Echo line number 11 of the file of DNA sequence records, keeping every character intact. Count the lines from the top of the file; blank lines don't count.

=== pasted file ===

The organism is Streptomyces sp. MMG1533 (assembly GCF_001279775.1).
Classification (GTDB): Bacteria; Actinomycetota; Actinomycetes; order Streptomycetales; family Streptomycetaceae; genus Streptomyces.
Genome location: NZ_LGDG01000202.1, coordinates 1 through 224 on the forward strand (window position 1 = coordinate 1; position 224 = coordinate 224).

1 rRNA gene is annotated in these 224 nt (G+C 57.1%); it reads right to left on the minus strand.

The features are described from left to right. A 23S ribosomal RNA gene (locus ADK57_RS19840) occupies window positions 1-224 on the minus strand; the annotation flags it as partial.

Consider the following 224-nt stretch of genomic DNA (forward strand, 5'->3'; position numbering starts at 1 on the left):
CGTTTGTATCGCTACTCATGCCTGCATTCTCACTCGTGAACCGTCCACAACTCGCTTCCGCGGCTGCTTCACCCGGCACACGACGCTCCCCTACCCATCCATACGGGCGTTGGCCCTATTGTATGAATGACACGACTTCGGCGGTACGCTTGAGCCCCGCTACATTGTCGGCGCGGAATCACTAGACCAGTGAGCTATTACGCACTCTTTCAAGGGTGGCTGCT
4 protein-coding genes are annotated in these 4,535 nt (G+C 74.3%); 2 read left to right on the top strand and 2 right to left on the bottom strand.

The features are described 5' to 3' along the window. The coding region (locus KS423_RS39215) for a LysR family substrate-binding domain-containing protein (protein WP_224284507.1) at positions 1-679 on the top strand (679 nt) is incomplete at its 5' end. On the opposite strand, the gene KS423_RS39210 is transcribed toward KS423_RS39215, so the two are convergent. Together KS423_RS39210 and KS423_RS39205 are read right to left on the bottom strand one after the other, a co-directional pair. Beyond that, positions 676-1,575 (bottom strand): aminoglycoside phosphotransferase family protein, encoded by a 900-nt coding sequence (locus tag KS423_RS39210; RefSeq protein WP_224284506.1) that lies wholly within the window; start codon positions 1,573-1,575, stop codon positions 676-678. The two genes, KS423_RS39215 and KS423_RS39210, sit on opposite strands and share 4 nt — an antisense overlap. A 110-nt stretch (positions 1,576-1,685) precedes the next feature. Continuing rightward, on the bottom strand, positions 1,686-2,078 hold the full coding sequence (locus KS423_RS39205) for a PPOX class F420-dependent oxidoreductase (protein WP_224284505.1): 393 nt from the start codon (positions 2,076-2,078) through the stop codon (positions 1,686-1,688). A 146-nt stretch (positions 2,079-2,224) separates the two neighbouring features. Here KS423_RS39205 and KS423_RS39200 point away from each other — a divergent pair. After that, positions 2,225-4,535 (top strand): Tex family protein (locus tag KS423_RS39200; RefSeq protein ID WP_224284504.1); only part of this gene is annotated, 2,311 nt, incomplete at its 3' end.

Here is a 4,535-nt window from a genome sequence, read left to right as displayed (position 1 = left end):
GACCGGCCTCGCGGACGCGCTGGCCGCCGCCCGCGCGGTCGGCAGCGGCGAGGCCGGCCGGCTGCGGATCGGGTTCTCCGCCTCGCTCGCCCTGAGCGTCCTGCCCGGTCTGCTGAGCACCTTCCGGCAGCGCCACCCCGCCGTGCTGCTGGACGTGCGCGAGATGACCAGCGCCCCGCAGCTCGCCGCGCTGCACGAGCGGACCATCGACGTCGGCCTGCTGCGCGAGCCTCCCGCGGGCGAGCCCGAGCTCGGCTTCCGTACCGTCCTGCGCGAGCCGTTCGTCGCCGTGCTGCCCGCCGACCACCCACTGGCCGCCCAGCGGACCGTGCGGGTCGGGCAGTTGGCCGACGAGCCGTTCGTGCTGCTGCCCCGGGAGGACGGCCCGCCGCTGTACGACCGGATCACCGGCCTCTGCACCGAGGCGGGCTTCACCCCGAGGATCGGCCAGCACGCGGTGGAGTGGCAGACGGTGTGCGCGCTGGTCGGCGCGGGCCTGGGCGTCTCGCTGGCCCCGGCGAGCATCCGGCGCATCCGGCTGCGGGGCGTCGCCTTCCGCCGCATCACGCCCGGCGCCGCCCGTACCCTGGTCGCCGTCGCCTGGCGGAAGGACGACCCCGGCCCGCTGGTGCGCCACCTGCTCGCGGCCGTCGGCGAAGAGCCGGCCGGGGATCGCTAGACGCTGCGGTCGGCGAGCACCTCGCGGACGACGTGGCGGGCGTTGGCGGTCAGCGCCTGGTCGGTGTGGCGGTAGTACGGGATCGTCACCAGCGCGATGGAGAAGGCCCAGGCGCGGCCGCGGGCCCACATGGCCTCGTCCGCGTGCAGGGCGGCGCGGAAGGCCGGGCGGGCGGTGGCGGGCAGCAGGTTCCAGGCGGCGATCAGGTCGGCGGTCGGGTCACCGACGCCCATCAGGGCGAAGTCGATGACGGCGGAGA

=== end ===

GACCGGCCTCGCGGACGCGCTGGCCGCCGCCCGCGCGGTCGGCAGCGGCGAGGCCGGCCGGCTGCGGATCGGGTTCTCCGCCTCGCTCGCCCTGAGCGTCCTGCCCGGTCTGCTGAGCACCTTCCGGCAGCGCCACCCCGCCGTGCTGCTGGACGTGCGCGAGATGACCAGCGCCCCGCAGCTCGCCGCGCTGCACGAGCGGACCATCGACGTCGGCCTGCTGCGCGAGCCTCCCGCGGGCGAGCCCGAGCTCGGCTTCCGTACCGTCCTGCGCGAGCCGTTCGTCGCCGTGCTGCCCGCCGACCACCCACTGGCCGCCCAGCGGACCGTGCGGGTCGGGCAGTTGGCCGACGAGCCGTTCGTGCTGCTGCCCCGGGAGGACGGCCCGCCGCTGTACGACCGGATCACCGGCCTCTGCACCGAGGCGGGCTTCACCCCGAGGATCGGCCAGCACGCGGTGGAGTGGCAGACGGTGTGCGCGCTGGTCGGCGCGGGCCTGGGCGTCTCGCTGGCCCCGGCGAGCATCCGGCGCATCCGGCTGCGGGGCGTCGCCTTCCGCCGCATCACGCCCGGCGCCGCCCGTACCCTGGTCGCCGTCGCCTGGCGGAAGGACGACCCCGGCCCGCTGGTGCGCCACCTGCTCGCGGCCGTCGGCGAAGAGCCGGCCGGGGATCGCTAGACGCTGCGGTCGGCGAGCACCTCGCGGACGACGTGGCGGGCGTTGGCGGTCAGCGCCTGGTCGGTGTGGCGGTAGTACGGGATCGTCACCAGCGCGATGGAGAAGGCCCAGGCGCGGCCGCGGGCCCACATGGCCTCGTCCGCGTGCAGGGCGGCGCGGAAGGCCGGGCGGGCGGTGGCGGGCAGCAGGTTCCAGGCGGCGATCAGGTCGGCGGTCGGGTCACCGACGCCCATCAGGGCGAAGTCGATGACGGCGGAGA